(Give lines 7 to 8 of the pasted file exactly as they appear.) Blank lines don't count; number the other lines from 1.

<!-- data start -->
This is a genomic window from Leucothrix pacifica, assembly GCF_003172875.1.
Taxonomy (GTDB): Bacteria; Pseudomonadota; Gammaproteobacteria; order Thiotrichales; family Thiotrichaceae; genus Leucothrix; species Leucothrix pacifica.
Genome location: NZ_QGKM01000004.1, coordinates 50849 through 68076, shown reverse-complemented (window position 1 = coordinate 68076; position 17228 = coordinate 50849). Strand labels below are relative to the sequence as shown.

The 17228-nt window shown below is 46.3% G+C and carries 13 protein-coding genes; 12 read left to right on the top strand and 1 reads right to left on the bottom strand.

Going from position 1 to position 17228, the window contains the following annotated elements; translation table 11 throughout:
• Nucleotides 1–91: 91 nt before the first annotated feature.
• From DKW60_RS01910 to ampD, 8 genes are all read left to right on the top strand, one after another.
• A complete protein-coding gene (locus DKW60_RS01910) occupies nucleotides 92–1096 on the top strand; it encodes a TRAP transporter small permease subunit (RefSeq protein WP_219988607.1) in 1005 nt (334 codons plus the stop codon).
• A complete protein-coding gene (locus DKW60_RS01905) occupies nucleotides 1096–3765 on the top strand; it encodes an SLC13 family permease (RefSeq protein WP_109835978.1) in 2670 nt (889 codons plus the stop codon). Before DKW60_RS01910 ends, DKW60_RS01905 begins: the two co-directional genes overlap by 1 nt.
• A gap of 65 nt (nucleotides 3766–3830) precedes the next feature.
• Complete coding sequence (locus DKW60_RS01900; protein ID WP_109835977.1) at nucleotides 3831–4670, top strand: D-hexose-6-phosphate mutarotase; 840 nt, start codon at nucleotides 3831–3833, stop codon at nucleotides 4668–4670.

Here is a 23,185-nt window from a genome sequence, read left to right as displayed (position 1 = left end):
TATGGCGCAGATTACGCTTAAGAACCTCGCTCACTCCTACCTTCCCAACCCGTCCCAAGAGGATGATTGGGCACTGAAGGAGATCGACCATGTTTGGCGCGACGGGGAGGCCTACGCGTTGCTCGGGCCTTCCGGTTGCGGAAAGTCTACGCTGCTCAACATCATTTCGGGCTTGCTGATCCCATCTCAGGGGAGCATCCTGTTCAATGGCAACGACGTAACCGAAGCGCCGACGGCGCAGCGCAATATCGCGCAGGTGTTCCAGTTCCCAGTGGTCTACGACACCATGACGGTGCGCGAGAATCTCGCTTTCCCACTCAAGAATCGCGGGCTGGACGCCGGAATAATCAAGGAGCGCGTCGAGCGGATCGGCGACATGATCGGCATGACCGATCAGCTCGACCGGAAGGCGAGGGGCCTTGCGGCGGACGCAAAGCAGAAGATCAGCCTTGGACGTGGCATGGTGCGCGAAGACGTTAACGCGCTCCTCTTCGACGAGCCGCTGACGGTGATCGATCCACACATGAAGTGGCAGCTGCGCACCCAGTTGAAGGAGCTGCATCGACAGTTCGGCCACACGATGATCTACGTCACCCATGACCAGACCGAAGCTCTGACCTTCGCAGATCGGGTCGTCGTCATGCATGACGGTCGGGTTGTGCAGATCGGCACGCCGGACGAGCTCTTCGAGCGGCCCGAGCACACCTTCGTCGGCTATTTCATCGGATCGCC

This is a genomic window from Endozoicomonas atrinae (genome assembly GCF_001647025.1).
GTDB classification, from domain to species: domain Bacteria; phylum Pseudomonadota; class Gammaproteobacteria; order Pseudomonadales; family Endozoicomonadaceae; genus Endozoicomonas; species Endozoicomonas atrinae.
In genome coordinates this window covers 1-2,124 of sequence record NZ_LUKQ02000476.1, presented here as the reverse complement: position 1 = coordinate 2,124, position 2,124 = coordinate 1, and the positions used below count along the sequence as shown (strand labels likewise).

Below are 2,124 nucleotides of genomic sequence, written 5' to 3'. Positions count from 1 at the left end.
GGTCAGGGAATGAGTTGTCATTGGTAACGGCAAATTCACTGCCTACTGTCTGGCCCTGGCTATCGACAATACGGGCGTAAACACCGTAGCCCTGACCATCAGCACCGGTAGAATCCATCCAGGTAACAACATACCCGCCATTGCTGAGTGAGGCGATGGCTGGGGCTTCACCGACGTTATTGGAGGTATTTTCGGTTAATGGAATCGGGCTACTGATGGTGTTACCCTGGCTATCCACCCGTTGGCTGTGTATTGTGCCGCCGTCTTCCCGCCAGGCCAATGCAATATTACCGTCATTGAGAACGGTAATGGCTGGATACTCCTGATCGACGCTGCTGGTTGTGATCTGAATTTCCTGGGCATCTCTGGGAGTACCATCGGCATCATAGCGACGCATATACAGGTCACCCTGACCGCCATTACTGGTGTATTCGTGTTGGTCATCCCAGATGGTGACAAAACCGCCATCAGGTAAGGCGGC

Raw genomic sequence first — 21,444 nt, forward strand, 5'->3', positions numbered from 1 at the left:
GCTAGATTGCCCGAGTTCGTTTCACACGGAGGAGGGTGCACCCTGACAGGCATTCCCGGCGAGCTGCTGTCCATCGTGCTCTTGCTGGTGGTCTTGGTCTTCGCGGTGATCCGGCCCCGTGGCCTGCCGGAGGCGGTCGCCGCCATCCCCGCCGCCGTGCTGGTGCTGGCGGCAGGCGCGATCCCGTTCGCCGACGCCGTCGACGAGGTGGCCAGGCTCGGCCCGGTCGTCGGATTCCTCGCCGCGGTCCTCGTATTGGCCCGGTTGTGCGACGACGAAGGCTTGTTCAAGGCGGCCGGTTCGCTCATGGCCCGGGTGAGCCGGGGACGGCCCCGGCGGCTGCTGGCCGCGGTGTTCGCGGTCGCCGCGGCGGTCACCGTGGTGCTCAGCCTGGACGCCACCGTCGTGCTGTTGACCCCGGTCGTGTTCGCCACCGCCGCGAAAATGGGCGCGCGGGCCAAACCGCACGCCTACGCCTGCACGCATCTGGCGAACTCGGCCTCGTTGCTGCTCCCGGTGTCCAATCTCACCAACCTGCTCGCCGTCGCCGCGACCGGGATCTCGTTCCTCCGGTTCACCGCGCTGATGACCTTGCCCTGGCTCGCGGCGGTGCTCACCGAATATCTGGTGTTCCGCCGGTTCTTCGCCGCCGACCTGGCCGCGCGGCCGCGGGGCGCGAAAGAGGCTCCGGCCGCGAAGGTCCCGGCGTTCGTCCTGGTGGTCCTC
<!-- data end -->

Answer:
• From DKW60_RS01910 to ampD, 8 genes are all read left to right on the top strand, one after another.
• A complete protein-coding gene (locus DKW60_RS01910) occupies nucleotides 92–1096 on the top strand; it encodes a TRAP transporter small permease subunit (RefSeq protein WP_219988607.1) in 1005 nt (334 codons plus the stop codon).